Hanging Up His Badge
Thursday, December 29, 2005
David Simpson will not divulge what, exactly, he will do during his impending retirement. But he will say what it won't involve: golfing, cruises, crossword puzzles or other traditional retirement endeavors.
And definitely not another badge.
After more than three decades in law enforcement in Loudoun County, Simpson will step down next month as Purcellville police chief and say goodbye to the field -- but not to employment. At 55, Simpson figures he has many working years left in him, and he has received several offers. Now it's a matter of choosing the best one.
"I've spent 35 years in law enforcement, and I want to do something else," said Simpson, a Purcellville native with a gentle voice and demeanor. "And it's nice to be able to do something else and not make money the reason you do it."
Purcellville officials say they expect to name a new chief at the Town Council meeting Jan. 10. Town Manager Robert W. Lohr Jr. said the search had been narrowed to three candidates selected from a pool of 105 applicants from across the nation.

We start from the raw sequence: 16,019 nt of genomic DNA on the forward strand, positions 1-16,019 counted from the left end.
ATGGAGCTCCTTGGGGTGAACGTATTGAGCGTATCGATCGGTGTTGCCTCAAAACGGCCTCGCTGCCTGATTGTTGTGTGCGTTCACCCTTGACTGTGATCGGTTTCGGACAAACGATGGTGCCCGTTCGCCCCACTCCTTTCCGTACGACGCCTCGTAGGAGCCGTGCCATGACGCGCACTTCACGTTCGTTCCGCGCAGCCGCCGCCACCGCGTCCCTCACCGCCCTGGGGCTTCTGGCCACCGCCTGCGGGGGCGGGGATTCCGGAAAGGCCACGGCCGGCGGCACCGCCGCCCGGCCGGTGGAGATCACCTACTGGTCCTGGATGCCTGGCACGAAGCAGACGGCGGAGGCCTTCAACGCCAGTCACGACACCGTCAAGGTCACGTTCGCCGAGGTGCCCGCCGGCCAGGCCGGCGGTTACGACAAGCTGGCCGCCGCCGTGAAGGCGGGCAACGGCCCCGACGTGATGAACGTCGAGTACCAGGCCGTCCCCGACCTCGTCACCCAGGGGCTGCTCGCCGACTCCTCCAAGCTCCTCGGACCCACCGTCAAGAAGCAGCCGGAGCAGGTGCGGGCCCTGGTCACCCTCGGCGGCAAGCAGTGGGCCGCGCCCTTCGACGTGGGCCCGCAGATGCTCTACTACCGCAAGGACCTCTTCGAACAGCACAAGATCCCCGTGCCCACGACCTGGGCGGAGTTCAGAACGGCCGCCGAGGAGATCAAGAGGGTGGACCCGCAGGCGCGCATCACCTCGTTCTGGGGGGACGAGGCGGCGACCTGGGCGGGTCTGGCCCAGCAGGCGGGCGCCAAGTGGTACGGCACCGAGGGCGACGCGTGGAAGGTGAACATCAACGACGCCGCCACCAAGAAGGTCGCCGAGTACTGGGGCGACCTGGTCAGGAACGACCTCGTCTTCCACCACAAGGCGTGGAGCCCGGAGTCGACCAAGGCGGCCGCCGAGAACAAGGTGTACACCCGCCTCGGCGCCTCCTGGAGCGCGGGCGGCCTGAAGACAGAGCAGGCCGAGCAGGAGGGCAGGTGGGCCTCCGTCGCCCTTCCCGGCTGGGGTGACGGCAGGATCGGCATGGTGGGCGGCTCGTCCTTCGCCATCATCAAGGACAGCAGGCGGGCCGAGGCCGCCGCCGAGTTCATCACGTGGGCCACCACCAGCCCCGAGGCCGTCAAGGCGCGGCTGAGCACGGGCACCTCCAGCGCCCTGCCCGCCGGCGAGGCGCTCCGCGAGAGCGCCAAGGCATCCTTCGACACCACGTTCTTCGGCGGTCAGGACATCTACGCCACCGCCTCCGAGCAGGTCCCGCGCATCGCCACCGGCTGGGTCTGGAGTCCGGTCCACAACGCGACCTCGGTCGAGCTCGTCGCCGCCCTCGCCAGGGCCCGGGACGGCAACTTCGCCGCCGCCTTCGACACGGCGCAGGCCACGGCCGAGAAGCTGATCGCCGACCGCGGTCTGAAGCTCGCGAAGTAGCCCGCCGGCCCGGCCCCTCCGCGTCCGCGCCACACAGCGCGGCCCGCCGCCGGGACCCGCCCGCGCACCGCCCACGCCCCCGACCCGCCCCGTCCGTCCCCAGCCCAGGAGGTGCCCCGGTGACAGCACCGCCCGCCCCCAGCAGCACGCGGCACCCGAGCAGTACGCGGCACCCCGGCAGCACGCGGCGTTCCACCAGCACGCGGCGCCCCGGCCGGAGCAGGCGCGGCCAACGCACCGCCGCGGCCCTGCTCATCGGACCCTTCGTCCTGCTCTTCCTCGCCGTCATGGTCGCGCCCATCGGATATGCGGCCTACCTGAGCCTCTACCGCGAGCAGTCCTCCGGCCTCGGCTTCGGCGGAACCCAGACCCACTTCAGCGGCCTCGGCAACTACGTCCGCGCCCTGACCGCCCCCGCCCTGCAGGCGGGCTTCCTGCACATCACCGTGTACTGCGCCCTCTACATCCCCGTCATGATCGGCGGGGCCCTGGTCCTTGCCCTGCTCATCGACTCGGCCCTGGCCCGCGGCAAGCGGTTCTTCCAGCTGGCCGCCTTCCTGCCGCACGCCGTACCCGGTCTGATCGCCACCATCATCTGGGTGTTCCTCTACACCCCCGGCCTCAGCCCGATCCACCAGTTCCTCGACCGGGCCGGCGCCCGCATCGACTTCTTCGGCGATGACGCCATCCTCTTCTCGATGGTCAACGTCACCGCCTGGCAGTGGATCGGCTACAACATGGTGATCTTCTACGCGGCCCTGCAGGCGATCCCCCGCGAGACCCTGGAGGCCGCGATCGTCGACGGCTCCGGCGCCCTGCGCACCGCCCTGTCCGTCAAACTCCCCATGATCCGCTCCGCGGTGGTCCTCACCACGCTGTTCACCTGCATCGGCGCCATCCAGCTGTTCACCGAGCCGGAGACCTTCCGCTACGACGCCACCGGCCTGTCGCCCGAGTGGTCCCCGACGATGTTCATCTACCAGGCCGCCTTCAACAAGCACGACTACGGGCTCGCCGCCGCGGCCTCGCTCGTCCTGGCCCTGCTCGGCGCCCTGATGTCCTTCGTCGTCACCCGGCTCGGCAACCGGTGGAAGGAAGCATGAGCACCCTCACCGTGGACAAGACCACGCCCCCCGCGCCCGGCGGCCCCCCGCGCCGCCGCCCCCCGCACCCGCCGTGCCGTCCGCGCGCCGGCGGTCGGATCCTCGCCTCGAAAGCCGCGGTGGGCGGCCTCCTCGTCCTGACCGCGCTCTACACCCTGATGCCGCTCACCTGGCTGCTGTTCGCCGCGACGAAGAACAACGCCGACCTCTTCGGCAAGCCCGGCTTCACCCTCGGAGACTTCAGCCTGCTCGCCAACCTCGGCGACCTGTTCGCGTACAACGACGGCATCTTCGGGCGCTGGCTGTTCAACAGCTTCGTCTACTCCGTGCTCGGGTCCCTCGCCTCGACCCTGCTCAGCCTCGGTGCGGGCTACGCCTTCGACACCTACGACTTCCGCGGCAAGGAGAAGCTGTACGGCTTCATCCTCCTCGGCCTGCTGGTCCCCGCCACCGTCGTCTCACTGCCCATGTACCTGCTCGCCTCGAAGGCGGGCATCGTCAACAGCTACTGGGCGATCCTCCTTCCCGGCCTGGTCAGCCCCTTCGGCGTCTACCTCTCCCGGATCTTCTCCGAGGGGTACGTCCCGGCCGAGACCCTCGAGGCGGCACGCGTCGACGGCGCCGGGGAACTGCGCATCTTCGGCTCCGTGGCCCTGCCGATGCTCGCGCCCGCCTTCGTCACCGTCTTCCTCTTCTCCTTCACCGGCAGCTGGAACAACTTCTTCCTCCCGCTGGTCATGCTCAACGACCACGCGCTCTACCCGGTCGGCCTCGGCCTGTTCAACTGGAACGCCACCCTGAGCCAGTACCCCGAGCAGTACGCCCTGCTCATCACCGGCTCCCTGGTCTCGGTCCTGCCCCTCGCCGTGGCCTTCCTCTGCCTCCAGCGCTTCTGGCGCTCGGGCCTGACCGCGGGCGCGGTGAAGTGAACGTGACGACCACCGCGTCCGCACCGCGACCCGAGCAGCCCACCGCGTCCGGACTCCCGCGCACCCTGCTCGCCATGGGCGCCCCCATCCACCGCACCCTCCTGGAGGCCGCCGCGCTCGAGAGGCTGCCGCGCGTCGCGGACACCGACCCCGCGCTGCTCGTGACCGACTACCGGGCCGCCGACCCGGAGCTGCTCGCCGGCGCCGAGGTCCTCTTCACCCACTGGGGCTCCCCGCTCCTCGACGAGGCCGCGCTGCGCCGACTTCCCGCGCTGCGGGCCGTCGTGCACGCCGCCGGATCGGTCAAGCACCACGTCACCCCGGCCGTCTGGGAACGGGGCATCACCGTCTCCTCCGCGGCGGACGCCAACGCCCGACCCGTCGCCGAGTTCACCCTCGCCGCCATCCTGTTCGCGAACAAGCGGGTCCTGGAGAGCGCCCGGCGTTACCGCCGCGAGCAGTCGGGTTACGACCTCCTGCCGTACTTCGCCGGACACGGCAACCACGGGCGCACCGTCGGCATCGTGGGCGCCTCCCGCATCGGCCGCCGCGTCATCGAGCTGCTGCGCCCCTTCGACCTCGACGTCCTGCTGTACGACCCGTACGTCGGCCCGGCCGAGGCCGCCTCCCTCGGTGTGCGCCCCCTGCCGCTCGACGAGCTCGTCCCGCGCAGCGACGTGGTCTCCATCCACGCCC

Simpson is preparing to leave with memories built on a professional lifetime of small-town and rural community policing.
He began his career as a cub cop in Middleburg, where a big part of the job was breaking up drunken scuffles at the horse races, and will end it after a five-year tenure as the boss in Purcellville, where crime grew with the population. In his career, Simpson was a Leesburg police officer, a Loudoun sheriff's deputy, police chief in Middleburg and a Purcellville officer.
There was the time that Simpson, as Middleburg chief, protected Jacqueline Kennedy Onassis -- "Mrs. Onassis," as Simpson knew her -- from ogling tourists. She and Simpson were chatting on the street when an elderly couple approached and asked Simpson whether he had spotted any famous people -- especially, they said, Jackie O.
Simpson, having learned that Middleburg's celebrity set came there to escape attention, feigned ignorance.
"She looked at me, and we both sort of smiled," he said, chuckling at the memory.
Then there was the time Simpson interrupted a bank robbery in Purcellville and the thief fired at him, barely missing his head. Simpson fired back, wounding the man. It was the first and only time he was fired at or fired at someone, he said.
Then there are the folks he has come to know while patrolling, which he still does when some of the department's 11 officers are out sick or tied up in court. On a recent day, Simpson took his black, unmarked SUV for one of his final spins, a police radio emitting a low crackle as he showed off the town, which has doubled to about 6,000 residents since he became chief.